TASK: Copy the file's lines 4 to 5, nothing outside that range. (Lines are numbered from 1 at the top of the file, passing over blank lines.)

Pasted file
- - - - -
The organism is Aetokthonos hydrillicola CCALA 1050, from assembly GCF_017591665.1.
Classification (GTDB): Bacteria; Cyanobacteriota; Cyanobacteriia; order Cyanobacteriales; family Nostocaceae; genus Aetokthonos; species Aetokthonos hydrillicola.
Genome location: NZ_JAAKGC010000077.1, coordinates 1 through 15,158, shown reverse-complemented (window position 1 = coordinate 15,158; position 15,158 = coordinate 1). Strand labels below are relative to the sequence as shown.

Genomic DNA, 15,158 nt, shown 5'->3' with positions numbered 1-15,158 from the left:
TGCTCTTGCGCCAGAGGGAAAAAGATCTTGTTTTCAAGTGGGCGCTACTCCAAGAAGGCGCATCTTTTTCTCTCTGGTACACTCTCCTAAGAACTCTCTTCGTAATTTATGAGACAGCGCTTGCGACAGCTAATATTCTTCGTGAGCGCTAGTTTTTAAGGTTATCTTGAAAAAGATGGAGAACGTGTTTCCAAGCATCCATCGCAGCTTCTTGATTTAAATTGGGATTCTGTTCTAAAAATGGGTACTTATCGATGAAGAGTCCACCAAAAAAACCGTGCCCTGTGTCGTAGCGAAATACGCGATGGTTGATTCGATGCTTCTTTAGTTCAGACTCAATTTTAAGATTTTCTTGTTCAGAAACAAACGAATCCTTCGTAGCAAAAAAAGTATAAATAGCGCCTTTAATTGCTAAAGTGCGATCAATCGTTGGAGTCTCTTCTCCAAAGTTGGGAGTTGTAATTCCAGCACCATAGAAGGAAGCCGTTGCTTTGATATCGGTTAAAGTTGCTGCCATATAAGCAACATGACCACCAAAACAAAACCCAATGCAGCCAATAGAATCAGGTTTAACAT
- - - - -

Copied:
Genomic DNA, 15,158 nt, shown 5'->3' with positions numbered 1-15,158 from the left:
TGCTCTTGCGCCAGAGGGAAAAAGATCTTGTTTTCAAGTGGGCGCTACTCCAAGAAGGCGCATCTTTTTCTCTCTGGTACACTCTCCTAAGAACTCTCTTCGTAATTTATGAGACAGCGCTTGCGACAGCTAATATTCTTCGTGAGCGCTAGTTTTTAAGGTTATCTTGAAAAAGATGGAGAACGTGTTTCCAAGCATCCATCGCAGCTTCTTGATTTAAATTGGGATTCTGTTCTAAAAATGGGTACTTATCGATGAAGAGTCCACCAAAAAAACCGTGCCCTGTGTCGTAGCGAAATACGCGATGGTTGATTCGATGCTTCTTTAGTTCAGACTCAATTTTAAGATTTTCTTGTTCAGAAACAAACGAATCCTTCGTAGCAAAAAAAGTATAAATAGCGCCTTTAATTGCTAAAGTGCGATCAATCGTTGGAGTCTCTTCTCCAAAGTTGGGAGTTGTAATTCCAGCACCATAGAAGGAAGCCGTTGCTTTGATATCGGTTAAAGTTGCTGCCATATAAGCAACATGACCACCAAAACAAAACCCAATGCAGCCAATAGAATCAGGTTTAACAT